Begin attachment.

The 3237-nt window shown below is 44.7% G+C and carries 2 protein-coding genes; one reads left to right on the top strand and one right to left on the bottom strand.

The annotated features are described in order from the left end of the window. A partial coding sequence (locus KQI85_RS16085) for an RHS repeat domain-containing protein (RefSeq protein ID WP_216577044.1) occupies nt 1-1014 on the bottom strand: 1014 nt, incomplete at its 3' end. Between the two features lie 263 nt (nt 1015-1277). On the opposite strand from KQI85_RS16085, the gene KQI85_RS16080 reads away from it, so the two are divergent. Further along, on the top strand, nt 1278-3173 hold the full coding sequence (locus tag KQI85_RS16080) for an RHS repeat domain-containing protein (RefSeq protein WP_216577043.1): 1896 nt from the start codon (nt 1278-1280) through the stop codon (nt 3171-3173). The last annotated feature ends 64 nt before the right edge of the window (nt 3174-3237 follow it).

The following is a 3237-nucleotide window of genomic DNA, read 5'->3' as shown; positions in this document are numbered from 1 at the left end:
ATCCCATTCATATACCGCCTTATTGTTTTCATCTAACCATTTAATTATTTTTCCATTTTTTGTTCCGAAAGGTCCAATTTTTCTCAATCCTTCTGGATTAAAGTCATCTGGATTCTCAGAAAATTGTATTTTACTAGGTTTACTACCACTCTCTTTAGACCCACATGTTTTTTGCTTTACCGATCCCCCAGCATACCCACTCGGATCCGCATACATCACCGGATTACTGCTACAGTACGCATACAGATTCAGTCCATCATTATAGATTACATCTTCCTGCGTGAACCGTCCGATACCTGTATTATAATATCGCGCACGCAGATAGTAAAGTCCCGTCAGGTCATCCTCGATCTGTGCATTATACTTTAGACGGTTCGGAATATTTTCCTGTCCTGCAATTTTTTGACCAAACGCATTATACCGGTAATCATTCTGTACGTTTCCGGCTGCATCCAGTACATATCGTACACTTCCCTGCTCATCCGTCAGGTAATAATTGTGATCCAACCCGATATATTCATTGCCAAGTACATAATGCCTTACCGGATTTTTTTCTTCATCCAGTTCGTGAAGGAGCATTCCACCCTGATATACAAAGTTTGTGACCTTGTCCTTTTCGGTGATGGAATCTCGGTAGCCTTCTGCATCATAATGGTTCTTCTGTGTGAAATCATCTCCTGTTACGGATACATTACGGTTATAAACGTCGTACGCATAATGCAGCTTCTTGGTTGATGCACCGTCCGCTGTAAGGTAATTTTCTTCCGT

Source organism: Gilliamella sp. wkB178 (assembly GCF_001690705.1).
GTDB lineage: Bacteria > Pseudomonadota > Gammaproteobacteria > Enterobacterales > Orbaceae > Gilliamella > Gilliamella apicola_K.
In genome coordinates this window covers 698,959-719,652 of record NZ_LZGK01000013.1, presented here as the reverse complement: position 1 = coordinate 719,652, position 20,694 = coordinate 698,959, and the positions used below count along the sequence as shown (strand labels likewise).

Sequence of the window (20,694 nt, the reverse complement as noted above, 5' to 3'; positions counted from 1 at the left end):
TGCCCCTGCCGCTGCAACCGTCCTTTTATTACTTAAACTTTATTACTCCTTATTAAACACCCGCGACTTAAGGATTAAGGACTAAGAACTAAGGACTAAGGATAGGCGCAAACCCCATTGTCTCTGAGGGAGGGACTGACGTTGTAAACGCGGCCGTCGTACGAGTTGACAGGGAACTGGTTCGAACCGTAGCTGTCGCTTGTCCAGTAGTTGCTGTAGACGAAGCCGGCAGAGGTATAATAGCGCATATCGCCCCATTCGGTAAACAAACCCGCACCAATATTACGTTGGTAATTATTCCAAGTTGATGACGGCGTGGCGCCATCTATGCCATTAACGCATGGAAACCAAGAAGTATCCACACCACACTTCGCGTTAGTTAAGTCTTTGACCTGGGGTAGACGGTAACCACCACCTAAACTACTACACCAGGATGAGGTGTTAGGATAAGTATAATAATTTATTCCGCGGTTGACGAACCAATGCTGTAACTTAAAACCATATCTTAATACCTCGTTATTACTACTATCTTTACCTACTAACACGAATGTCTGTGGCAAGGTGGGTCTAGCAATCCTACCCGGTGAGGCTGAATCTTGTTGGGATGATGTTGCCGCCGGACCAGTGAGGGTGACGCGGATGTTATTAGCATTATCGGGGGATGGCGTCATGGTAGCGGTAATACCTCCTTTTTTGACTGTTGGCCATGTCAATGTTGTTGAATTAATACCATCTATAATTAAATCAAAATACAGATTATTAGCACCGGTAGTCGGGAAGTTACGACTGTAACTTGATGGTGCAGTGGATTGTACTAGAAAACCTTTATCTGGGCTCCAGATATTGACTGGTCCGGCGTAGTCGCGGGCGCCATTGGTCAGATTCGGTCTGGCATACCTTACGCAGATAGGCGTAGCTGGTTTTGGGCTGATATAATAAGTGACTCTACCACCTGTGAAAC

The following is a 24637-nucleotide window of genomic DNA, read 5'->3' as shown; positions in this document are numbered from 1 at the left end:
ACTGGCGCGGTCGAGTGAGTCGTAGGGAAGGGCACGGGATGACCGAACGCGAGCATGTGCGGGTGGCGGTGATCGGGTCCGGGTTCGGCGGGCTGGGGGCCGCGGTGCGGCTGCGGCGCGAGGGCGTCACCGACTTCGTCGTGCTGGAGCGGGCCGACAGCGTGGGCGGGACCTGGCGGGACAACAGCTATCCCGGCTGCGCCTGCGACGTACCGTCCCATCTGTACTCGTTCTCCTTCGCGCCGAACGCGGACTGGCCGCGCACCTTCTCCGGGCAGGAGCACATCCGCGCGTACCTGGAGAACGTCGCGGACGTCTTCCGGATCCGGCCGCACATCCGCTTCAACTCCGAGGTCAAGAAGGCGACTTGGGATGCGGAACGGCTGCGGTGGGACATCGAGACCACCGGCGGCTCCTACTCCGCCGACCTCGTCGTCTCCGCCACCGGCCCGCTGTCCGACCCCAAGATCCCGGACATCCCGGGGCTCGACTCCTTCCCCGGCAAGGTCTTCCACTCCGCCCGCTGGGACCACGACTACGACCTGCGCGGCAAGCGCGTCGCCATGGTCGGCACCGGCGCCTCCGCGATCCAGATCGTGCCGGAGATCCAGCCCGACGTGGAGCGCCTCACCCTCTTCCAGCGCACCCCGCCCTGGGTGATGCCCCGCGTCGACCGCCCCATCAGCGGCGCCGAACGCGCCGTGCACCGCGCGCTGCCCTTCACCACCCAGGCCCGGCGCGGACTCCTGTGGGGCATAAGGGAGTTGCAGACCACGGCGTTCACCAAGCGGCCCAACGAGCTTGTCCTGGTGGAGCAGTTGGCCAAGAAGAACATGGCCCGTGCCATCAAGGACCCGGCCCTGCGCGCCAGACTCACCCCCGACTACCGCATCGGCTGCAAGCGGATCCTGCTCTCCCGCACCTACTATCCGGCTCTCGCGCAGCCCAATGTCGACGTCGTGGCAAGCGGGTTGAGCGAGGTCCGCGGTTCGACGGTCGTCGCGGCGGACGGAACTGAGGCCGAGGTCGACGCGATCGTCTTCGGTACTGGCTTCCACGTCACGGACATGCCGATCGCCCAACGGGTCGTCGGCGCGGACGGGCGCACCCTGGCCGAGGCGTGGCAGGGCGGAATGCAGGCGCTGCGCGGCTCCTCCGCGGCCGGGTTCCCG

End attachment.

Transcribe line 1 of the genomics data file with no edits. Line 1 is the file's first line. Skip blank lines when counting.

The 3237-nt window shown below is 44.7% G+C and carries 2 protein-coding genes; one reads left to right on the top strand and one right to left on the bottom strand.